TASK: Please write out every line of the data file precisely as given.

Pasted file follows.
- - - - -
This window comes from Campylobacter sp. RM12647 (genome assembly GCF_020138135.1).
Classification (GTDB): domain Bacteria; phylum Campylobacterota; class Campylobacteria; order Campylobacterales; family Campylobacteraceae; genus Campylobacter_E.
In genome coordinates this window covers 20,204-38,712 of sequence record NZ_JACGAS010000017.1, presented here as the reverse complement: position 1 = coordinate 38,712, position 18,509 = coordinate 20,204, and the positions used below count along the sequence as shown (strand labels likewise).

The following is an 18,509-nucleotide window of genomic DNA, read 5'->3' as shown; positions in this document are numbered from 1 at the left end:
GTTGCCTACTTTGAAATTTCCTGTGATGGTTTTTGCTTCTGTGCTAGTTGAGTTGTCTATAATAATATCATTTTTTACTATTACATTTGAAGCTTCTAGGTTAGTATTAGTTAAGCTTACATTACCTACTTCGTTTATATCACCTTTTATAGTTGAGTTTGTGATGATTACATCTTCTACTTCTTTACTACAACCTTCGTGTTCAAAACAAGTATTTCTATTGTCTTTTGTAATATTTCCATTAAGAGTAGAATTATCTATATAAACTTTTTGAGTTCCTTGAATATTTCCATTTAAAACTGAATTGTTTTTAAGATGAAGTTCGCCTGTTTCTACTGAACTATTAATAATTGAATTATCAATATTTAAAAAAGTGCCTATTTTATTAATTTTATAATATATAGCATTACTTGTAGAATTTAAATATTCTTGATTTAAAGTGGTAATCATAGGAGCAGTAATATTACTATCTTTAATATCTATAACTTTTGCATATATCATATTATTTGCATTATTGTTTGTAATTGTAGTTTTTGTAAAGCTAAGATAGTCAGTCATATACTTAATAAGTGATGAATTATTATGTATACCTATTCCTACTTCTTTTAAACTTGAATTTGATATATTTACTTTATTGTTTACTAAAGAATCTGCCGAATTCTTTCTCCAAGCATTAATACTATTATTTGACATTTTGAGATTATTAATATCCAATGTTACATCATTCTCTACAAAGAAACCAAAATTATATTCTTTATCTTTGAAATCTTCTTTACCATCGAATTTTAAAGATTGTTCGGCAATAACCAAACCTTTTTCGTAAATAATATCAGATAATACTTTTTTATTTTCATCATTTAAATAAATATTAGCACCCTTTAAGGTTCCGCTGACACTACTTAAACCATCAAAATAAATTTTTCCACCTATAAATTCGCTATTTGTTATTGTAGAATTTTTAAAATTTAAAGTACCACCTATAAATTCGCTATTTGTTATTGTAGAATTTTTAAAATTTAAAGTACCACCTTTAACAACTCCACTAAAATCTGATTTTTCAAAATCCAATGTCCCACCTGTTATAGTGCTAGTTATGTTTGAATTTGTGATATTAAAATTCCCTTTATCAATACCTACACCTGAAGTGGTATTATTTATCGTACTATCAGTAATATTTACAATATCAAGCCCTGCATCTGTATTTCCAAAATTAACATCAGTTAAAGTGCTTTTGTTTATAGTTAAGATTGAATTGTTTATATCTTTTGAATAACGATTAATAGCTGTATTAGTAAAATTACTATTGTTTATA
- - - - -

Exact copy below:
This window comes from Campylobacter sp. RM12647 (genome assembly GCF_020138135.1).
Classification (GTDB): domain Bacteria; phylum Campylobacterota; class Campylobacteria; order Campylobacterales; family Campylobacteraceae; genus Campylobacter_E.
In genome coordinates this window covers 20,204-38,712 of sequence record NZ_JACGAS010000017.1, presented here as the reverse complement: position 1 = coordinate 38,712, position 18,509 = coordinate 20,204, and the positions used below count along the sequence as shown (strand labels likewise).

The following is an 18,509-nucleotide window of genomic DNA, read 5'->3' as shown; positions in this document are numbered from 1 at the left end:
GTTGCCTACTTTGAAATTTCCTGTGATGGTTTTTGCTTCTGTGCTAGTTGAGTTGTCTATAATAATATCATTTTTTACTATTACATTTGAAGCTTCTAGGTTAGTATTAGTTAAGCTTACATTACCTACTTCGTTTATATCACCTTTTATAGTTGAGTTTGTGATGATTACATCTTCTACTTCTTTACTACAACCTTCGTGTTCAAAACAAGTATTTCTATTGTCTTTTGTAATATTTCCATTAAGAGTAGAATTATCTATATAAACTTTTTGAGTTCCTTGAATATTTCCATTTAAAACTGAATTGTTTTTAAGATGAAGTTCGCCTGTTTCTACTGAACTATTAATAATTGAATTATCAATATTTAAAAAAGTGCCTATTTTATTAATTTTATAATATATAGCATTACTTGTAGAATTTAAATATTCTTGATTTAAAGTGGTAATCATAGGAGCAGTAATATTACTATCTTTAATATCTATAACTTTTGCATATATCATATTATTTGCATTATTGTTTGTAATTGTAGTTTTTGTAAAGCTAAGATAGTCAGTCATATACTTAATAAGTGATGAATTATTATGTATACCTATTCCTACTTCTTTTAAACTTGAATTTGATATATTTACTTTATTGTTTACTAAAGAATCTGCCGAATTCTTTCTCCAAGCATTAATACTATTATTTGACATTTTGAGATTATTAATATCCAATGTTACATCATTCTCTACAAAGAAACCAAAATTATATTCTTTATCTTTGAAATCTTCTTTACCATCGAATTTTAAAGATTGTTCGGCAATAACCAAACCTTTTTCGTAAATAATATCAGATAATACTTTTTTATTTTCATCATTTAAATAAATATTAGCACCCTTTAAGGTTCCGCTGACACTACTTAAACCATCAAAATAAATTTTTCCACCTATAAATTCGCTATTTGTTATTGTAGAATTTTTAAAATTTAAAGTACCACCTATAAATTCGCTATTTGTTATTGTAGAATTTTTAAAATTTAAAGTACCACCTTTAACAACTCCACTAAAATCTGATTTTTCAAAATCCAATGTCCCACCTGTTATAGTGCTAGTTATGTTTGAATTTGTGATATTAAAATTCCCTTTATCAATACCTACACCTGAAGTGGTATTATTTATCGTACTATCAGTAATATTTACAATATCAAGCCCTGCATCTGTATTTCCAAAATTAACATCAGTTAAAGTGCTTTTGTTTATAGTTAAGATTGAATTGTTTATATCTTTTGAATAACGATTAATAGCTGTATTAGTAAAATTACTATTGTTTATA